Under King Salman’s rule, repression within Saudi Arabia has intensified too; executions in 2015 were the highest in 20 years. Then early this year, 47 ‘terrorists’ were executed in one day, including the prominent Shi’a cleric Nimr al-Nimr. This provoked outrage within Shi’a communities across the world, but especially Iran, where protesters set fire to the Saudi embassy in Tehran.
The effect of the Iranian reaction has been to rally Saudi’s Sunni majority population around a leadership that is adept at exploiting sectarianism for political gain.
Saudi’s Shi’a population have long been discriminated against. Economically marginalized, they are excluded from positions of state. Saudi children are taught in school that Shi’a are non-believers. The regime claims that Saudi’s Shi’a communities are loyal to Iran, though experts say there is little evidence of this.
Safa Al Ahmad, who made a film about the 2011 protests in her home town of Qatif calling for the release of political prisoners, says that the mood in Shi’a communities today is one of fear:
‘The executions came as a shock. There are over 300 political prisoners. People are thinking: will they now go ahead and execute people like crazy? What will stop them? There was such a lot of high-level involvement [internationally] to stop this happening and it made no difference.’
‘It seems the government is not interested in a political solution. In the past, someone from the government would try and reach out to the people of the Eastern Province, would make an appearance. That is not the case now. The decision-making is in a far tighter circle than it used to be. Many more people used to be involved before and knew what was going on.’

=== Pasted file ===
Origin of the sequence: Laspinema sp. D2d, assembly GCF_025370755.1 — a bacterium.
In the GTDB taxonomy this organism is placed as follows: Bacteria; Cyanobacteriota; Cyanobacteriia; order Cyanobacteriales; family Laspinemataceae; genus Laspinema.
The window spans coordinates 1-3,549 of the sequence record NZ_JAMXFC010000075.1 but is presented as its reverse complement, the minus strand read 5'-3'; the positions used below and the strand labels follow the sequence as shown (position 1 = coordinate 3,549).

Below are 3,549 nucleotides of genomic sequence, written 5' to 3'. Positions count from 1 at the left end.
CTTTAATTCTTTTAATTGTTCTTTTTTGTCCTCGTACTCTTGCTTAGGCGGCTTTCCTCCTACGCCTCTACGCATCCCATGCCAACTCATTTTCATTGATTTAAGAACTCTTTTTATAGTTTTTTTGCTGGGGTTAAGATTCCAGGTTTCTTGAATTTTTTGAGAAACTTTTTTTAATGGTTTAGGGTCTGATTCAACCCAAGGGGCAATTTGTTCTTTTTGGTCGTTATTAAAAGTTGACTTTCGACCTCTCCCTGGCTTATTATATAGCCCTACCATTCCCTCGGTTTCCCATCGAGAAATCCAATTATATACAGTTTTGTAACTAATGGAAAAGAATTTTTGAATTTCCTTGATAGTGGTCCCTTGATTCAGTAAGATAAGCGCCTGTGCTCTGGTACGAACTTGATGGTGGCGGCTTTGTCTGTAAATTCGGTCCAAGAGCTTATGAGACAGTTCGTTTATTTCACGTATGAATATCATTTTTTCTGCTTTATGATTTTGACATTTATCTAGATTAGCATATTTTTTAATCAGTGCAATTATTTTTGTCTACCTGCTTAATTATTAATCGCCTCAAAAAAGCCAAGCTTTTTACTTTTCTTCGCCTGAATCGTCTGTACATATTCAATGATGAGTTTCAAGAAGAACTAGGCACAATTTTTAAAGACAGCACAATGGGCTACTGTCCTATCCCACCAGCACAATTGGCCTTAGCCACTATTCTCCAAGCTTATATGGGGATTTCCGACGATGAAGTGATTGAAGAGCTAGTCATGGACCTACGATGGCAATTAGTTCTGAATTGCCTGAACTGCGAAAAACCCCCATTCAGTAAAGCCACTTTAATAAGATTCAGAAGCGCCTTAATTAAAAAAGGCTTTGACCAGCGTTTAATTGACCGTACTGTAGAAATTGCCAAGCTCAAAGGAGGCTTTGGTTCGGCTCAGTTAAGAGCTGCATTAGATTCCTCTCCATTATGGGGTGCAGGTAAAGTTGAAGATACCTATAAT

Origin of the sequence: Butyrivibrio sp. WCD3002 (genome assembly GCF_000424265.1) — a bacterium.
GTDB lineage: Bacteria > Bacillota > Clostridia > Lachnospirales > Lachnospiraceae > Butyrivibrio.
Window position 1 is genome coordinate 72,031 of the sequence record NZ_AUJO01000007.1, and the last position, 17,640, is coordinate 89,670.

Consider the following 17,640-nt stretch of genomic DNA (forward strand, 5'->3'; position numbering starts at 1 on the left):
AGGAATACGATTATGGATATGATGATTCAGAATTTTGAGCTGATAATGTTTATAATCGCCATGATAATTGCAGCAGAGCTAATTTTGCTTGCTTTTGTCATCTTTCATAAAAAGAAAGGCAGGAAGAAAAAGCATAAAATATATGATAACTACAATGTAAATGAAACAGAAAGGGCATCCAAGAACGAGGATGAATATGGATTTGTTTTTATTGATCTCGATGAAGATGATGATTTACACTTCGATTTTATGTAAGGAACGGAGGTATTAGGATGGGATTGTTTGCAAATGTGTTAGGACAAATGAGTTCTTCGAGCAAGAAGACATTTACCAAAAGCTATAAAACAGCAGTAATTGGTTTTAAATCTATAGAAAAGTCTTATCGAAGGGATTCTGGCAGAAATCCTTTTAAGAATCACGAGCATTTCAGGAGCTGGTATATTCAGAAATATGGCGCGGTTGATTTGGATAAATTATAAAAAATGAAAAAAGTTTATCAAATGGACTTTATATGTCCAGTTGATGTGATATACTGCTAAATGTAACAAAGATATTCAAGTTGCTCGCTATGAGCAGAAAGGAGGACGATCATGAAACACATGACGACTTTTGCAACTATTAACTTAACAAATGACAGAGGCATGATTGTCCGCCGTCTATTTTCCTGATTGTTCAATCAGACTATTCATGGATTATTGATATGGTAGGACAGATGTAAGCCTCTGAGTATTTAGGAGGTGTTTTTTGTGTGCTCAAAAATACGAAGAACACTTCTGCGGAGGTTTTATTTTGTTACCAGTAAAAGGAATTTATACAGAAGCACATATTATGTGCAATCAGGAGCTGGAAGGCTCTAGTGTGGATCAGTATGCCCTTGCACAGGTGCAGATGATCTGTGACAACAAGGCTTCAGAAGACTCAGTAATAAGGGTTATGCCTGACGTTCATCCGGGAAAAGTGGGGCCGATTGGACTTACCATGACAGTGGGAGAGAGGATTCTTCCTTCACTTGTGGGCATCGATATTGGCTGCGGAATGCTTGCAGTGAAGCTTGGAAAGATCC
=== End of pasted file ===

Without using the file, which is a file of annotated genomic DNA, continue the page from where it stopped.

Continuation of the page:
Saudi social media is abuzz with rumours of strife within the royal family, centering on MbS.
While talking to The Economist about his plans for a neoliberal overhaul – including privatization of the state oil company, ARAMCO – the king’s son sounded like he was taking sole charge of the economy too.
A kingdom in trouble
Behind Saudi Arabia’s more aggressive stance is fragility. The Saudi economy is in trouble. This year it faces a $98-billion budget deficit. The oil price has collapsed – slipping to below $30 a barrel. For its existing budget to work, Saudi needed a price of $100 per barrel. Austerity measures have begun. These are anxious times for a regime used to throwing money at all problems.
The war in Yemen is costing Saudi Arabia $6 billion a month, with the Houthis showing little sign of giving up. The West’s recent rapprochement with Iran and lifting of sanctions has rattled Riyadh. It must be galling for the Al Saud, given the years and billions spent on buying the West.
Then there is the threat posed by Islamic State. Last year saw 15 attacks by IS militants on Saudi soil, including one on a Shi’a mosque killing 23 people. Self-acclaimed IS caliph Abu Bakr al-Baghdadi has vilified the Al Saud, calling them hypocrites who are betraying Islam. It’s ironic: the ruling family owes its legitimacy to the puritanical form of fundamentalist Islam called Wahhabism and uses it to maintain its power. But both al-Qaeda and, now, Islamic State are the ideological products, the natural offspring, of Saudi Wahhabism.
The Saudi regime is often accused of funding terrorism, if not directly at least ideologically or through its mosques.IS is a proscribed organization in Saudi Arabia and it’s illegal for Saudi nationals to go abroad to fight for it. But how much public support exists is hard to tell. A 2014 survey showed about five per cent of Saudis supporting IS, but after the Paris attacks, Saudi Arabia was the overwhelming source of tweets siding with the killers.